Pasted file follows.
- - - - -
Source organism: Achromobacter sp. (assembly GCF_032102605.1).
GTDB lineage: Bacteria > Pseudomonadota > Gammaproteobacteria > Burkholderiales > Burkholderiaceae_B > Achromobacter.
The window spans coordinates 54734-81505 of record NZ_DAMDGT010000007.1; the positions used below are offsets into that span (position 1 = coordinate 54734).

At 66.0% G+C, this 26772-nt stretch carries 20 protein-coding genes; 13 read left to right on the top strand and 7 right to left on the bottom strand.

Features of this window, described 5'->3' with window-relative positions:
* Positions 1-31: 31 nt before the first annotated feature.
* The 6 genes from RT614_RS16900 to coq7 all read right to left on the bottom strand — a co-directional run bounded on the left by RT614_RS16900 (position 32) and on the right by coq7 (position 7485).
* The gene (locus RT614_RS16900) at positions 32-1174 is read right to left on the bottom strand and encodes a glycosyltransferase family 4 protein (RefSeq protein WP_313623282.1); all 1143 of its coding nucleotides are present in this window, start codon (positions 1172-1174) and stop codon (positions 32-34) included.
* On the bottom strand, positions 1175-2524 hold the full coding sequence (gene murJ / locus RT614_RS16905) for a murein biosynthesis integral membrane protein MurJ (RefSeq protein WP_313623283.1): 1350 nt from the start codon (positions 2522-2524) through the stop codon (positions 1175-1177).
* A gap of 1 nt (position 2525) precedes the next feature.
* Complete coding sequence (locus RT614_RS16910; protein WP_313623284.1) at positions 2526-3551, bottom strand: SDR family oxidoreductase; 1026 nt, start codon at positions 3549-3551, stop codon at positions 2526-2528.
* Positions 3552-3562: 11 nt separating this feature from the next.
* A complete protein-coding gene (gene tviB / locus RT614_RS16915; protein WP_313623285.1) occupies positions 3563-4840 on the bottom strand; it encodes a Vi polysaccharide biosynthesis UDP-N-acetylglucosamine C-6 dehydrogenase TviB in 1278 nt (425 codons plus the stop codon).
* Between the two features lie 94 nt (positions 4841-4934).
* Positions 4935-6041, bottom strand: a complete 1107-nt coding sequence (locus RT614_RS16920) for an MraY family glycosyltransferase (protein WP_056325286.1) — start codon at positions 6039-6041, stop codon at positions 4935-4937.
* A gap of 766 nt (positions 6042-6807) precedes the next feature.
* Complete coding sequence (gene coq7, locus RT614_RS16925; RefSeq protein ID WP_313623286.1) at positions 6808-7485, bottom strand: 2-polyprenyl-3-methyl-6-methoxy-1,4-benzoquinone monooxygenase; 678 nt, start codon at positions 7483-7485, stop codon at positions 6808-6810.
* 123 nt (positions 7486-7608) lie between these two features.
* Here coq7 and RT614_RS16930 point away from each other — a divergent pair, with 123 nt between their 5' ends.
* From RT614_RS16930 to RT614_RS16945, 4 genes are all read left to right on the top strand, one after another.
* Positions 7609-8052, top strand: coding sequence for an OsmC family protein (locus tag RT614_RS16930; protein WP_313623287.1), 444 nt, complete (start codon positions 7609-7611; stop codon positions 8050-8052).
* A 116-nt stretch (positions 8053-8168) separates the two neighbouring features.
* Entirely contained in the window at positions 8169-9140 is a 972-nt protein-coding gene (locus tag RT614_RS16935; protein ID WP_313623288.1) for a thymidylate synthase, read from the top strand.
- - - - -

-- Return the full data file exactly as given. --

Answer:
Source organism: Achromobacter sp. (assembly GCF_032102605.1).
GTDB lineage: Bacteria > Pseudomonadota > Gammaproteobacteria > Burkholderiales > Burkholderiaceae_B > Achromobacter.
The window spans coordinates 54734-81505 of record NZ_DAMDGT010000007.1; the positions used below are offsets into that span (position 1 = coordinate 54734).

At 66.0% G+C, this 26772-nt stretch carries 20 protein-coding genes; 13 read left to right on the top strand and 7 right to left on the bottom strand.

Features of this window, described 5'->3' with window-relative positions:
* Positions 1-31: 31 nt before the first annotated feature.
* The 6 genes from RT614_RS16900 to coq7 all read right to left on the bottom strand — a co-directional run bounded on the left by RT614_RS16900 (position 32) and on the right by coq7 (position 7485).
* The gene (locus RT614_RS16900) at positions 32-1174 is read right to left on the bottom strand and encodes a glycosyltransferase family 4 protein (RefSeq protein WP_313623282.1); all 1143 of its coding nucleotides are present in this window, start codon (positions 1172-1174) and stop codon (positions 32-34) included.
* On the bottom strand, positions 1175-2524 hold the full coding sequence (gene murJ / locus RT614_RS16905) for a murein biosynthesis integral membrane protein MurJ (RefSeq protein WP_313623283.1): 1350 nt from the start codon (positions 2522-2524) through the stop codon (positions 1175-1177).
* A gap of 1 nt (position 2525) precedes the next feature.
* Complete coding sequence (locus RT614_RS16910; protein WP_313623284.1) at positions 2526-3551, bottom strand: SDR family oxidoreductase; 1026 nt, start codon at positions 3549-3551, stop codon at positions 2526-2528.
* Positions 3552-3562: 11 nt separating this feature from the next.
* A complete protein-coding gene (gene tviB / locus RT614_RS16915; protein WP_313623285.1) occupies positions 3563-4840 on the bottom strand; it encodes a Vi polysaccharide biosynthesis UDP-N-acetylglucosamine C-6 dehydrogenase TviB in 1278 nt (425 codons plus the stop codon).
* Between the two features lie 94 nt (positions 4841-4934).
* Positions 4935-6041, bottom strand: a complete 1107-nt coding sequence (locus RT614_RS16920) for an MraY family glycosyltransferase (protein WP_056325286.1) — start codon at positions 6039-6041, stop codon at positions 4935-4937.
* A gap of 766 nt (positions 6042-6807) precedes the next feature.
* Complete coding sequence (gene coq7, locus RT614_RS16925; RefSeq protein ID WP_313623286.1) at positions 6808-7485, bottom strand: 2-polyprenyl-3-methyl-6-methoxy-1,4-benzoquinone monooxygenase; 678 nt, start codon at positions 7483-7485, stop codon at positions 6808-6810.
* 123 nt (positions 7486-7608) lie between these two features.
* Here coq7 and RT614_RS16930 point away from each other — a divergent pair, with 123 nt between their 5' ends.
* From RT614_RS16930 to RT614_RS16945, 4 genes are all read left to right on the top strand, one after another.
* Positions 7609-8052, top strand: coding sequence for an OsmC family protein (locus tag RT614_RS16930; protein WP_313623287.1), 444 nt, complete (start codon positions 7609-7611; stop codon positions 8050-8052).
* A 116-nt stretch (positions 8053-8168) separates the two neighbouring features.
* Entirely contained in the window at positions 8169-9140 is a 972-nt protein-coding gene (locus tag RT614_RS16935; protein ID WP_313623288.1) for a thymidylate synthase, read from the top strand.